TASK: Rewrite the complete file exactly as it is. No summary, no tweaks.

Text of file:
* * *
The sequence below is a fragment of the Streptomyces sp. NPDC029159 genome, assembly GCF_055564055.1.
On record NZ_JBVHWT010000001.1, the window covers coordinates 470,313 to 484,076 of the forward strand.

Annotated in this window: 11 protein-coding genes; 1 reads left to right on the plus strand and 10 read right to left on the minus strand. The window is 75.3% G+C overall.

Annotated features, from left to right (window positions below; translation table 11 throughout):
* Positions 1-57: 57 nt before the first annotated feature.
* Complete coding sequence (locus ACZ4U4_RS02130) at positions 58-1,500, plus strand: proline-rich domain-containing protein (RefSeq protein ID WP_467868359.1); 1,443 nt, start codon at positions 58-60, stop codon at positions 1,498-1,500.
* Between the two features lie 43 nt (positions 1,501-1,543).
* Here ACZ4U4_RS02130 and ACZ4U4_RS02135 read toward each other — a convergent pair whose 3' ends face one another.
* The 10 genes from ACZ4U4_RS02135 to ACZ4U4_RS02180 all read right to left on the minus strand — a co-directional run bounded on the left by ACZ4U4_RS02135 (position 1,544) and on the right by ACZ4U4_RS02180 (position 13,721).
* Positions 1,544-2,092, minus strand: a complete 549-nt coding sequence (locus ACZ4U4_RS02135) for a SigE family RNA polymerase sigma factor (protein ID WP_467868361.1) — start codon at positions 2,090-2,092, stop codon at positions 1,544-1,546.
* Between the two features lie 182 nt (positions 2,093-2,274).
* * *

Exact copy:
The sequence below is a fragment of the Streptomyces sp. NPDC029159 genome, assembly GCF_055564055.1.
On record NZ_JBVHWT010000001.1, the window covers coordinates 470,313 to 484,076 of the forward strand.

Annotated in this window: 11 protein-coding genes; 1 reads left to right on the plus strand and 10 read right to left on the minus strand. The window is 75.3% G+C overall.

Annotated features, from left to right (window positions below; translation table 11 throughout):
* Positions 1-57: 57 nt before the first annotated feature.
* Complete coding sequence (locus ACZ4U4_RS02130) at positions 58-1,500, plus strand: proline-rich domain-containing protein (RefSeq protein ID WP_467868359.1); 1,443 nt, start codon at positions 58-60, stop codon at positions 1,498-1,500.
* Between the two features lie 43 nt (positions 1,501-1,543).
* Here ACZ4U4_RS02130 and ACZ4U4_RS02135 read toward each other — a convergent pair whose 3' ends face one another.
* The 10 genes from ACZ4U4_RS02135 to ACZ4U4_RS02180 all read right to left on the minus strand — a co-directional run bounded on the left by ACZ4U4_RS02135 (position 1,544) and on the right by ACZ4U4_RS02180 (position 13,721).
* Positions 1,544-2,092, minus strand: a complete 549-nt coding sequence (locus ACZ4U4_RS02135) for a SigE family RNA polymerase sigma factor (protein ID WP_467868361.1) — start codon at positions 2,090-2,092, stop codon at positions 1,544-1,546.
* Between the two features lie 182 nt (positions 2,093-2,274).